Research: Early Identification & Intervention for Communication Delays & Disorders
Conner J, Kelly-Vance L, Ryalls B, Friehe M. A play and language intervention for two-year-old children: implications for improving play skills and language. Journal of Research in Childhood Education. 2014; 28(2): 221-37.
Results of this study show that typically-developing two-year-old children who received play and language intervention over a four-week period increased pretend play, comprehension skills, and expressive communication skills more than children in the control group.
Council on Children with Disabilities, Section on Developmental Behavioral Pediatrics, Bright Futures Steering Committee, and Medical Home Initiatives for Children with Special Needs Project Advisory Committee. Identifying infants and young children with developmental disorders in the medical home: An algorithm for developmental surveillance and screening. Pediatrics. 2006; 118(1): 405-420.
This article provides health professionals with a strategy for identifying infants and young children with developmental difficulties. The authors recommend incorporating developmental surveillance methods at every well-child visit, addressing concerns raised during surveillance with standardized developmental screening tests, and administering routine screening tests at the 9, 18, and 30 month visits.
Eadie AP, Ukoumunne O, Skeat J, Prior MR, Bavin E, Bretherton L, Reilly S. Assessing early communication behaviours: structure and validity of the Communication and Symbolic Behaviour Scales – Developmental Profile (CSBS-CP) in 12-month-old infants. Int J Lang Commun Disord.2010; 45(5): 572-595.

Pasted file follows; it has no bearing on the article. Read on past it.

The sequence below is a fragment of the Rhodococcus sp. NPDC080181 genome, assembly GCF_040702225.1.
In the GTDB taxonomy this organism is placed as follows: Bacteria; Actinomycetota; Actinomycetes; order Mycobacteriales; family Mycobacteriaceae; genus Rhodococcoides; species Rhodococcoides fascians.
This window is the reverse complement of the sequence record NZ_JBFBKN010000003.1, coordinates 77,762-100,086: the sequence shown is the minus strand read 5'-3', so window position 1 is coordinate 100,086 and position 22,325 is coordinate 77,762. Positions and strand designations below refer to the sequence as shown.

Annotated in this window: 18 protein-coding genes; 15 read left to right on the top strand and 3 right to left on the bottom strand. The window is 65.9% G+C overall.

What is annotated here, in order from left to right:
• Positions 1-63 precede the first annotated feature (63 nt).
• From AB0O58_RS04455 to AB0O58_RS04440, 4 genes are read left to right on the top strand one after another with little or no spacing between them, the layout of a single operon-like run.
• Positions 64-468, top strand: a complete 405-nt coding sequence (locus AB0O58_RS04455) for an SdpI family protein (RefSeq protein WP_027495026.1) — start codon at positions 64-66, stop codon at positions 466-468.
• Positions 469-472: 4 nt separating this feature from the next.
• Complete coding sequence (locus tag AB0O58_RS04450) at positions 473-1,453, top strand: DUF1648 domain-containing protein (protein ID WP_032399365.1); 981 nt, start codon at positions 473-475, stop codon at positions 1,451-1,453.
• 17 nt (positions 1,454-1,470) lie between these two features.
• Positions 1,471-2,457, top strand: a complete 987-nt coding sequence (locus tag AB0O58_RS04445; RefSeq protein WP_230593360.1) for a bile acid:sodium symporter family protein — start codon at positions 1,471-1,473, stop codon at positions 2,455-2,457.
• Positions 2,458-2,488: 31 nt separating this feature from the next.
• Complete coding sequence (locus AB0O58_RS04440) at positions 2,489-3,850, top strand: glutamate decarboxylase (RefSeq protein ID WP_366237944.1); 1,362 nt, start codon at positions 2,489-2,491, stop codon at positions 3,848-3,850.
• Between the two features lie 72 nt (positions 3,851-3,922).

The purpose of this study was to investigate the validity of the Communication and Symbolic Behavior Scales Developmental Profile (CSBS-DP) in 12-month old infants. Authors concluded that the Infant-Toddler Checklist and Behavior Sample were valid clinical tools for measuring communication skills in this population.
Ellis EM, Thal DJ. Early language delay and risk for language impairment. Perspect Lang Learn Educ. 2008; 15(3): 93-100.
This review addresses the diagnostic challenge posed by late talkers, who may or may not eventually catch up to their peers. Findings from this study suggest that children with a family history of language impairment, a delay in both vocabulary comprehension and production, and little to no use of non-verbal communication are at the greatest risk for continued language delay.
Fagan MK, Montgomery TR. Managing referrals for children with receptive language delay. Clin Pediatr. 2009; 48(1): 362-368.
Results from this study indicate that young children’s receptive language scores may predict cognitive performance. The authors recommend considering a referral for additional cognitive evaluation for children whose receptive language standard scores fall below 85.
Feldman HM. Evaluation and management of language and speech disorders in preschool children. Pediatr Rev. 2005; 26: 131-142.
Pediatric providers play a key role in the detection, evaluation, and management of children with language delays and disorders. For children with significant delays, the authors recommend a full audiologic assessment, a comprehensive developmental assessment for those with additional cognitive or social difficulties, or a speech-language evaluation for children who have no other difficulties.
Gulsrud A, Hellemann G, Freeman S, Kasari C. Two to ten years: developmental trajectories of joint attention in children with ASD who received targeted social communication interventions. Autism Research. 2014: 7(2); 207-15.